Mohammed and his team benefit greatly from the many synergies that arise through the global network of ACADEMIES. Experience and findings gathered throughout the region – as well as those from one’s own country and countries like Germany – form the bedrock of the one-of-a-kind expertise within the overall ACADEMY network. Understanding local raw materials and how to work with the harsh climate in certain parts of the market is what qualifies the team to tailor products to the needs of specific customers and markets – all while still meeting international standards.
“All we have to do is discuss issues with our colleagues. Often they will have already confronted the same challenge. So we can take a look at the kind of solution they offered in their market. And then we check to see if we can apply that same solution from their region or whether we can modify it to fit our own region. Sometimes it’s just a matter of having to do some fine-tuning. That means we can save a lot of time and effort.”
– Mohammed Sanaobar
“We help our customers develop a product that is relevant to their region while simultaneously meeting international standards.” But for Mohammed and his team, their work is about more than just standards – what they care about most is sustainability: “Today, for example, my day began with a meeting with local regulatory officials, where we talked about issues related to the environment. Sustainability has become an important concern in the construction industry too – just as it's generally become one of the global challenges of our time.”
Local regulatory agencies, for instance, have begun recognizing the importance of conserving resources and energy, and of reducing their carbon footprint. Developing solutions based on local raw materials is becoming more and more of a priority as a way of achieving sustainability goals, such as conserving cement and reducing CO2 consumption.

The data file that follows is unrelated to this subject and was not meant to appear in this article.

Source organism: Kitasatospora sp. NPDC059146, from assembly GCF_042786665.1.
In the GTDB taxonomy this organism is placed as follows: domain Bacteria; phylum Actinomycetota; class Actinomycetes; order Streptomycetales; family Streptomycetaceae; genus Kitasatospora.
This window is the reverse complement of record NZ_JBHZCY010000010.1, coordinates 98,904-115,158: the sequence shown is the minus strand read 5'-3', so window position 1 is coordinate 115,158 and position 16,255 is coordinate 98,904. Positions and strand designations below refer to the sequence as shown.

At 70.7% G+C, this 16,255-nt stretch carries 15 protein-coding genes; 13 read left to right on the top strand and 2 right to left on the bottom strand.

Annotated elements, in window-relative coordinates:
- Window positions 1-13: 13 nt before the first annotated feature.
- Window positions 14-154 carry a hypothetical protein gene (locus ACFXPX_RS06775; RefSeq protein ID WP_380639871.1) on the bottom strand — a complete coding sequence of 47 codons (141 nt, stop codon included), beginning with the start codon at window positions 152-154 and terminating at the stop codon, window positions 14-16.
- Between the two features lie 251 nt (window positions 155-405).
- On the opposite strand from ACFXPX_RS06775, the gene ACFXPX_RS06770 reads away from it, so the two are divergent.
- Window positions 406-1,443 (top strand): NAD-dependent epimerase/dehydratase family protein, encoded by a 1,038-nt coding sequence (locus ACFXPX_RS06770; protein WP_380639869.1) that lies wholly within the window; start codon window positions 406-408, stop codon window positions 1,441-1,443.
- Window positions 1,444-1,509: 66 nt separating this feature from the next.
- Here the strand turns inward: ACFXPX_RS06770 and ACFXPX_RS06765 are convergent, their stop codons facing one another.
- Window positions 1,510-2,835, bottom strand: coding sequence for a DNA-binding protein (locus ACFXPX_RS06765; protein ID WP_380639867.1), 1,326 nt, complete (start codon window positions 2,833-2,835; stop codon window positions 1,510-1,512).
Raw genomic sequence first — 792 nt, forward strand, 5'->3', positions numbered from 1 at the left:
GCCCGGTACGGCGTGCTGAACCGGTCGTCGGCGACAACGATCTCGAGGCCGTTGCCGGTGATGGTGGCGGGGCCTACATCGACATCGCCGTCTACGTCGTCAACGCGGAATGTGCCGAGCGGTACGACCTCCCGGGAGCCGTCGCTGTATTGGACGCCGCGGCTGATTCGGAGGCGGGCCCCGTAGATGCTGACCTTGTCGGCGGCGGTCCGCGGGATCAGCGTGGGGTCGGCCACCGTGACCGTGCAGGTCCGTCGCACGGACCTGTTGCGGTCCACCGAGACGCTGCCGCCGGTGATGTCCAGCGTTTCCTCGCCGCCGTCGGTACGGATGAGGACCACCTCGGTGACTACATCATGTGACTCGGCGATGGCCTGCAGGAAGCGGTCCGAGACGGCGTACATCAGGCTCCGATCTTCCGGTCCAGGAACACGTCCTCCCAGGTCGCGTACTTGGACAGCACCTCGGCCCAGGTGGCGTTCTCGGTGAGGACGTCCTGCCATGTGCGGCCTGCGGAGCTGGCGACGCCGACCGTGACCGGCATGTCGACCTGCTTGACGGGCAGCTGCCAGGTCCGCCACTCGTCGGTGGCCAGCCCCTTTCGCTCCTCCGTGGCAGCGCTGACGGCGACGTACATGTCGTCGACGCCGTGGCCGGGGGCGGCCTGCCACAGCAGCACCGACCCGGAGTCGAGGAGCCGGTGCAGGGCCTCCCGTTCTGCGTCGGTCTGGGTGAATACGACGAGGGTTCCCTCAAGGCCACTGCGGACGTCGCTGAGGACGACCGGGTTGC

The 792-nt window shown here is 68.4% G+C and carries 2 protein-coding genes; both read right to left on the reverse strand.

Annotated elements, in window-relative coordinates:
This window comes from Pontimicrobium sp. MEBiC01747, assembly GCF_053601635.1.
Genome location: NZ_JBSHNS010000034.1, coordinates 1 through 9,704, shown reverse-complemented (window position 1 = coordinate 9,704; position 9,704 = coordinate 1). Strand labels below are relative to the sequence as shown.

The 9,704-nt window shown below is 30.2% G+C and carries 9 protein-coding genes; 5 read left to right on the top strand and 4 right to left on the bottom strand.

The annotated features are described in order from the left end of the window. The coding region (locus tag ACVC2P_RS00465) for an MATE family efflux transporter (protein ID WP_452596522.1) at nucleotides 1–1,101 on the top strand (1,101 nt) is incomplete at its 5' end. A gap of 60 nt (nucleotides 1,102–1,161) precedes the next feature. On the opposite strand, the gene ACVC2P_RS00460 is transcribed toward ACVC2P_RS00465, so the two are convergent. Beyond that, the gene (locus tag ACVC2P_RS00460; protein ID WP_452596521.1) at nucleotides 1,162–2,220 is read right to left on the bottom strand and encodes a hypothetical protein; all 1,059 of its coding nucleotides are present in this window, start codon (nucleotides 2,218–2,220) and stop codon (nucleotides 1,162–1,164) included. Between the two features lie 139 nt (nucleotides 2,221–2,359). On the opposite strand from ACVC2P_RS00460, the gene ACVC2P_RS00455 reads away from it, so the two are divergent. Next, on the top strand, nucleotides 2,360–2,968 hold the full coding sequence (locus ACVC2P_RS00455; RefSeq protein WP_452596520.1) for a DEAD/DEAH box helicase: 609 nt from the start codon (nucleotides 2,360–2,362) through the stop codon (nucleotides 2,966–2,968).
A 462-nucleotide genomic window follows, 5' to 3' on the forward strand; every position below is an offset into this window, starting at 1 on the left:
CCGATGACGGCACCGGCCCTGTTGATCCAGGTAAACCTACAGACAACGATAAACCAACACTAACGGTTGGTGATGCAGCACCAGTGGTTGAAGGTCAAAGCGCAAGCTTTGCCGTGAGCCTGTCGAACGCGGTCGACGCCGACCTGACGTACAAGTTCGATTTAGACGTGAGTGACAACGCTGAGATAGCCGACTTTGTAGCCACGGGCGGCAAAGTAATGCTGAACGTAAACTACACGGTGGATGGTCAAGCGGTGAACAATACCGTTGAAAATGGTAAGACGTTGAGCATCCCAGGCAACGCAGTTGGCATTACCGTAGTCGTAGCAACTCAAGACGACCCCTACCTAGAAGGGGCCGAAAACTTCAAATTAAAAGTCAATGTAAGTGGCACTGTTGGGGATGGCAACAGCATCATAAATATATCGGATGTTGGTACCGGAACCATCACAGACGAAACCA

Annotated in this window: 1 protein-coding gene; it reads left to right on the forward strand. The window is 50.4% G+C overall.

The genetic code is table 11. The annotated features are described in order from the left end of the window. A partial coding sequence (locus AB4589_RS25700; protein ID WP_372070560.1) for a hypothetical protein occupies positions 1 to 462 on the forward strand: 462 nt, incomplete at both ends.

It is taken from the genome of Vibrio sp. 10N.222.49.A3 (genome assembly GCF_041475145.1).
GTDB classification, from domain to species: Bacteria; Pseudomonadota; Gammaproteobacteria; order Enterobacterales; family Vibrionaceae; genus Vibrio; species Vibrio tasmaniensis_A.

“Laying tiles is a good example here. People in our industry usually use an old technique that consumes an unnecessarily large amount of sand and cement. By now WACKER has had so many technological achievements in this area that we’ve entered into an agreement with the authorities to begin standardizing tile adhesives. In other words, we played an essential role in finding a new solution that uses tile adhesives to reduce cement consumption and save time and resources.”
How Does That Work?
“WACKER products allow customers to switch from a thick-bed to thin-bed method.”
A Model House for Dubai
Before we part ways, Mohammed shows us a project that means a great deal to him: the model house – and experimental setup that, for many reasons, he feels represents a milestone for the Dubai office. “The model house employs multiple WACKER applications all at once that can help improve not only sustainability, but also the living conditions within the building. Another sign that house has been a success is that even local regulatory authorities, like the Dubai Central Laboratory Department, are successfully cooperating with WACKER in this area.”
In his day-to-day work, Mohammed has shown that WACKER technologies have the potential to save significantly more energy than existing technologies on the market. “We were able to reduce the energy that the cooling units consume by over 60%, for example. When all is said and done, the model house project represents what our work here is all about: regional solutions that do more than just save energy and improve sustainability – they also improve the quality of life for the people who live in the house.”